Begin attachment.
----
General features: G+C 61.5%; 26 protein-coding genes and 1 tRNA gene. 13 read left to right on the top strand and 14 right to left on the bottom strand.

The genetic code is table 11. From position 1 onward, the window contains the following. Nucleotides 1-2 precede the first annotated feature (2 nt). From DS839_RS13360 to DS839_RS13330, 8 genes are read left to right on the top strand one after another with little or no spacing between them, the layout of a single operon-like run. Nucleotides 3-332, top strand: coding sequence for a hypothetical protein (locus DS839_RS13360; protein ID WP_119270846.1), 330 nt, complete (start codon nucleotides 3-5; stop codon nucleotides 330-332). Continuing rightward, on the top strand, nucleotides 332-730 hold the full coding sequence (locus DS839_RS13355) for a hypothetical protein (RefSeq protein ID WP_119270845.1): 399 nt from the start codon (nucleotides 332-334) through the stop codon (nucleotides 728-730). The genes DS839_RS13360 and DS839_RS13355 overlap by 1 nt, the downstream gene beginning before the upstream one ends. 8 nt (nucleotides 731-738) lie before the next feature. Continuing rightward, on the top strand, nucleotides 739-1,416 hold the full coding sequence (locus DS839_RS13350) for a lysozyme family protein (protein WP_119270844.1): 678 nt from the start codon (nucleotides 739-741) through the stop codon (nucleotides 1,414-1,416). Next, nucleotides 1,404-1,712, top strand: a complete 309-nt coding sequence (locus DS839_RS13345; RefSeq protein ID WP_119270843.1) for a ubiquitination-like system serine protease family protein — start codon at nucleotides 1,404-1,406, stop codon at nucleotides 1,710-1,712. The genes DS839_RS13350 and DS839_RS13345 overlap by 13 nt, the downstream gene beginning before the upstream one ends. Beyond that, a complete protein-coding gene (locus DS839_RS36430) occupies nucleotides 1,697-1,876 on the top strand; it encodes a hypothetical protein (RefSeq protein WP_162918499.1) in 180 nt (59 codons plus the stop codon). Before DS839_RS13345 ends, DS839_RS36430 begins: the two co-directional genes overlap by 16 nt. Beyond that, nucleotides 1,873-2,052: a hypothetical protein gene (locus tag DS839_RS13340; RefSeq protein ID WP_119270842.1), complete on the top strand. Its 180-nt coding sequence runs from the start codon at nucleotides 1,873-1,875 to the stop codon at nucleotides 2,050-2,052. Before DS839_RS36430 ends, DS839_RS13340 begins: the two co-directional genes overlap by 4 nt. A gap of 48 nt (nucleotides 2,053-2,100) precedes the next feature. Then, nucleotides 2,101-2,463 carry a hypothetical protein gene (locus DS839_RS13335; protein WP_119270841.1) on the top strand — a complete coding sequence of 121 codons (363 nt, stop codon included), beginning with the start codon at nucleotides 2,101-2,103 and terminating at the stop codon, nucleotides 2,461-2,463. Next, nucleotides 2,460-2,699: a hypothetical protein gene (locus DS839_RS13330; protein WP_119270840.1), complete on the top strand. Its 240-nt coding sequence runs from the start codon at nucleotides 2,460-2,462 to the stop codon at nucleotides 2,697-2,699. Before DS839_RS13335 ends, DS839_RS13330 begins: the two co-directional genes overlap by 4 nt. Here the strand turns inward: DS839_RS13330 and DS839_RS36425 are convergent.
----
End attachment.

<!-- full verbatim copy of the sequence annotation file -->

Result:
General features: G+C 61.5%; 26 protein-coding genes and 1 tRNA gene. 13 read left to right on the top strand and 14 right to left on the bottom strand.

The genetic code is table 11. From position 1 onward, the window contains the following. Nucleotides 1-2 precede the first annotated feature (2 nt). From DS839_RS13360 to DS839_RS13330, 8 genes are read left to right on the top strand one after another with little or no spacing between them, the layout of a single operon-like run. Nucleotides 3-332, top strand: coding sequence for a hypothetical protein (locus DS839_RS13360; protein ID WP_119270846.1), 330 nt, complete (start codon nucleotides 3-5; stop codon nucleotides 330-332). Continuing rightward, on the top strand, nucleotides 332-730 hold the full coding sequence (locus DS839_RS13355) for a hypothetical protein (RefSeq protein ID WP_119270845.1): 399 nt from the start codon (nucleotides 332-334) through the stop codon (nucleotides 728-730). The genes DS839_RS13360 and DS839_RS13355 overlap by 1 nt, the downstream gene beginning before the upstream one ends. 8 nt (nucleotides 731-738) lie before the next feature. Continuing rightward, on the top strand, nucleotides 739-1,416 hold the full coding sequence (locus DS839_RS13350) for a lysozyme family protein (protein WP_119270844.1): 678 nt from the start codon (nucleotides 739-741) through the stop codon (nucleotides 1,414-1,416). Next, nucleotides 1,404-1,712, top strand: a complete 309-nt coding sequence (locus DS839_RS13345; RefSeq protein ID WP_119270843.1) for a ubiquitination-like system serine protease family protein — start codon at nucleotides 1,404-1,406, stop codon at nucleotides 1,710-1,712. The genes DS839_RS13350 and DS839_RS13345 overlap by 13 nt, the downstream gene beginning before the upstream one ends. Beyond that, a complete protein-coding gene (locus DS839_RS36430) occupies nucleotides 1,697-1,876 on the top strand; it encodes a hypothetical protein (RefSeq protein WP_162918499.1) in 180 nt (59 codons plus the stop codon). Before DS839_RS13345 ends, DS839_RS36430 begins: the two co-directional genes overlap by 16 nt. Beyond that, nucleotides 1,873-2,052: a hypothetical protein gene (locus tag DS839_RS13340; RefSeq protein ID WP_119270842.1), complete on the top strand. Its 180-nt coding sequence runs from the start codon at nucleotides 1,873-1,875 to the stop codon at nucleotides 2,050-2,052. Before DS839_RS36430 ends, DS839_RS13340 begins: the two co-directional genes overlap by 4 nt. A gap of 48 nt (nucleotides 2,053-2,100) precedes the next feature. Then, nucleotides 2,101-2,463 carry a hypothetical protein gene (locus DS839_RS13335; protein WP_119270841.1) on the top strand — a complete coding sequence of 121 codons (363 nt, stop codon included), beginning with the start codon at nucleotides 2,101-2,103 and terminating at the stop codon, nucleotides 2,461-2,463. Next, nucleotides 2,460-2,699: a hypothetical protein gene (locus DS839_RS13330; protein WP_119270840.1), complete on the top strand. Its 240-nt coding sequence runs from the start codon at nucleotides 2,460-2,462 to the stop codon at nucleotides 2,697-2,699. Before DS839_RS13335 ends, DS839_RS13330 begins: the two co-directional genes overlap by 4 nt. Here the strand turns inward: DS839_RS13330 and DS839_RS36425 are convergent.